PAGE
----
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Title: Impact of peripheral inflammation in the brain : new roles for the anti-inflammatory molecule Annexin A1
Author: Cristante, Enrico
Awarding Body: Imperial College London
Current Institution: Imperial College London
Date of Award: 2013
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Growing evidence has shown that peripheral inflammation can trigger a central nervous system response, sometimes worsening pre-existing neurological conditions, breaking down the concept of brain as an immune-privileged organ. Understanding which components contribute to periphery-to-brain communication may help identify molecules exploitable for therapeutic intervention. Usually, inflammation is followed by resolution: one of the main effectors in this process during peripheral inflammation is Annexin A1, while its implications in the CNS are still unclear. This thesis provides evidence for a new face for the molecule: we observed a well-defined expression at blood brain barrier (BBB) at endothelial level and we detected, in vivo, significantly higher BBB permeability in the AnxA1 null mice due to disrupted inter-endothelial cell tight junctions, essentially as a consequence to changes in the actin cytoskeleton. Such changes are reminiscent of early MS pathology, a relationship confirmed by detecting a selective loss of ANXA1 in the plasma and cerebrovascular endothelium of MS patients. Under peripheral inflammatory conditions (i.p. lipopolysaccharide, LPS), in vivo data suggested an inherent sex difference in BBB response, while in vitro studies confirmed the protective action of sex hormone 17β-Estradiol on the endothelium through ANXA1 modulation. Within the CNS, we detected a constitutively higher microglial density and pro-inflammatory environment in the Anxa1 null mouse, which worsened upon peripheral inflammation. In a neurodegeneration model (6-hydroxydopamine), genotype-related differences in microglial invasion occurred, while subsequent peripheral inflammatory challenges synergised and caused worse dopaminergic neuronal loss only in the knock-out model. These original data unveil a novel functional paradigm for ANXA1 as a “translator” between peripheral immune system and CNS through novel pathways compared to its well-characterized peripheral role. In addition, this study opens up a novel path to find therapeutic applications against disorders characterized by central and peripheral inflammation.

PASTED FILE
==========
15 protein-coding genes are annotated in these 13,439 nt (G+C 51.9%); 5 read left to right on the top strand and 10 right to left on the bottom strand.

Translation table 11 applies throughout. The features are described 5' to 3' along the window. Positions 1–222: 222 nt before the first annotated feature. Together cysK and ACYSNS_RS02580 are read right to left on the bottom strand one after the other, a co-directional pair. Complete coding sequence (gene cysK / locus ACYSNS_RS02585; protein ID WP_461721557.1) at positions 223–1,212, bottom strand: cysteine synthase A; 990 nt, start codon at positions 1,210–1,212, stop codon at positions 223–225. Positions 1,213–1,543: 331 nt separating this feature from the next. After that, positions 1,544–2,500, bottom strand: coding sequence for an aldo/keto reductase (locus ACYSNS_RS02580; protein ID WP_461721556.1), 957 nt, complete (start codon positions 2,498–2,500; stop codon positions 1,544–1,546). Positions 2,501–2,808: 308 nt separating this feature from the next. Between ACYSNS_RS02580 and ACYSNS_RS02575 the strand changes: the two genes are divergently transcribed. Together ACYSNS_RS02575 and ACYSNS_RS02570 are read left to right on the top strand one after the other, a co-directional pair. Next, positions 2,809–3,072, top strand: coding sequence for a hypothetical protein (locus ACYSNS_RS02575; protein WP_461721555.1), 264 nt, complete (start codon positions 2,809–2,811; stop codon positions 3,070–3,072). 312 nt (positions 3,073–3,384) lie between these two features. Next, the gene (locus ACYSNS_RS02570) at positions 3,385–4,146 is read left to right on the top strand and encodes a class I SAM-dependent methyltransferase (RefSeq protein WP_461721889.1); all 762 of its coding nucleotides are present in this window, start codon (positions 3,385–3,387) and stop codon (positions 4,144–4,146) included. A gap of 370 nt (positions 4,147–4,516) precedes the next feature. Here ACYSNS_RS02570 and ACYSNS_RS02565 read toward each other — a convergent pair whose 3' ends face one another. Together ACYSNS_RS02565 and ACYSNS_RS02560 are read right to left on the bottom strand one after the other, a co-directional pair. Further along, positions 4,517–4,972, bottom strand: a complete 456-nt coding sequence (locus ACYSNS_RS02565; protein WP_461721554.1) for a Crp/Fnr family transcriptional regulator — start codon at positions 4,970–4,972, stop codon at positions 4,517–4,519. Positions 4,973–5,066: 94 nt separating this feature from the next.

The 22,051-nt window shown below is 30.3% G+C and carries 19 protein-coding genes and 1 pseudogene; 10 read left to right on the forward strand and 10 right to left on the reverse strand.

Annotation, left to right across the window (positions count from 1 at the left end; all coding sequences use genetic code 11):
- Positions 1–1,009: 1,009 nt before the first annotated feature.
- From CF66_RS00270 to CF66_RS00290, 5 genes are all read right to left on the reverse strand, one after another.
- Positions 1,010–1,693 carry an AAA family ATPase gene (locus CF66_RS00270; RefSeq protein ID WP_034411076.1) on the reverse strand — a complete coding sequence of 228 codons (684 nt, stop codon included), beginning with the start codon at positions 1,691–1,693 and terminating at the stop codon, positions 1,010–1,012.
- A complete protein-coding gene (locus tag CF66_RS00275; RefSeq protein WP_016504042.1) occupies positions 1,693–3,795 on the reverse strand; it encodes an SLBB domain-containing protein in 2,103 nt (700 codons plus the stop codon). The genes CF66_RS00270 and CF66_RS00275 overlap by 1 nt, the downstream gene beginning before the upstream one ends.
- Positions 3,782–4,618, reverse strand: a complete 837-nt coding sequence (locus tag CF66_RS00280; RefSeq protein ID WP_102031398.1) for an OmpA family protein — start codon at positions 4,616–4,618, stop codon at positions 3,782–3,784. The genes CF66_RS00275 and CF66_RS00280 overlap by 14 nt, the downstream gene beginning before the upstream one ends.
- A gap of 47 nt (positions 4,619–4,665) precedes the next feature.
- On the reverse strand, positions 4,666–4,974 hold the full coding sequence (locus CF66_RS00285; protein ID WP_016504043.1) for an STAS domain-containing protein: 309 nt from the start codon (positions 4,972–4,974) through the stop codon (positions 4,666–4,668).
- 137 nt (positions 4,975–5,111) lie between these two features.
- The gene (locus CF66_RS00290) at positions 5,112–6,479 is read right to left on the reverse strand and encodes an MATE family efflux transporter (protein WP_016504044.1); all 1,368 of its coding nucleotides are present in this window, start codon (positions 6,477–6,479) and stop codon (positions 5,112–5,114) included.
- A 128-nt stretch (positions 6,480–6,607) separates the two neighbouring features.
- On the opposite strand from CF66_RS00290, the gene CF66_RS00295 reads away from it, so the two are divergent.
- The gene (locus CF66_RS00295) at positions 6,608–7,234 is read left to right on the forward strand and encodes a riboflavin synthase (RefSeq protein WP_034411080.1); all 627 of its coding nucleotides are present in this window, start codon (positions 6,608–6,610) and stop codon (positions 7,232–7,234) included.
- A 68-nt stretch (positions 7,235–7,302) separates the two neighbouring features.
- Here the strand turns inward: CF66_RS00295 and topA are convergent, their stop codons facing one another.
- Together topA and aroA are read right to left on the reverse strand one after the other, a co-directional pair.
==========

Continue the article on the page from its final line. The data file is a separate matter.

Supervisor: Solito, Egle ; Gillies, Glenda Sponsor: Wellcome Trust
Qualification Name: Thesis (Ph.D.) Qualification Level: Doctoral
EThOS ID:  DOI: Not available